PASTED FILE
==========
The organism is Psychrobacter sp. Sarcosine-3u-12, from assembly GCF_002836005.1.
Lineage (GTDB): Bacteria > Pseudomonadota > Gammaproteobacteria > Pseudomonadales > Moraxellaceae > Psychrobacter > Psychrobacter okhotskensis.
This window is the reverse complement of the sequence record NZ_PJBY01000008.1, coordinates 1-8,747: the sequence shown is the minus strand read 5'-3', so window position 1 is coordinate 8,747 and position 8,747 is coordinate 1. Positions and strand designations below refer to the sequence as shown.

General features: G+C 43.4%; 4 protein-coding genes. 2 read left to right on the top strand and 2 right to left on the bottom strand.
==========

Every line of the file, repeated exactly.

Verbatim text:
The organism is Psychrobacter sp. Sarcosine-3u-12, from assembly GCF_002836005.1.
Lineage (GTDB): Bacteria > Pseudomonadota > Gammaproteobacteria > Pseudomonadales > Moraxellaceae > Psychrobacter > Psychrobacter okhotskensis.
This window is the reverse complement of the sequence record NZ_PJBY01000008.1, coordinates 1-8,747: the sequence shown is the minus strand read 5'-3', so window position 1 is coordinate 8,747 and position 8,747 is coordinate 1. Positions and strand designations below refer to the sequence as shown.

General features: G+C 43.4%; 4 protein-coding genes. 2 read left to right on the top strand and 2 right to left on the bottom strand.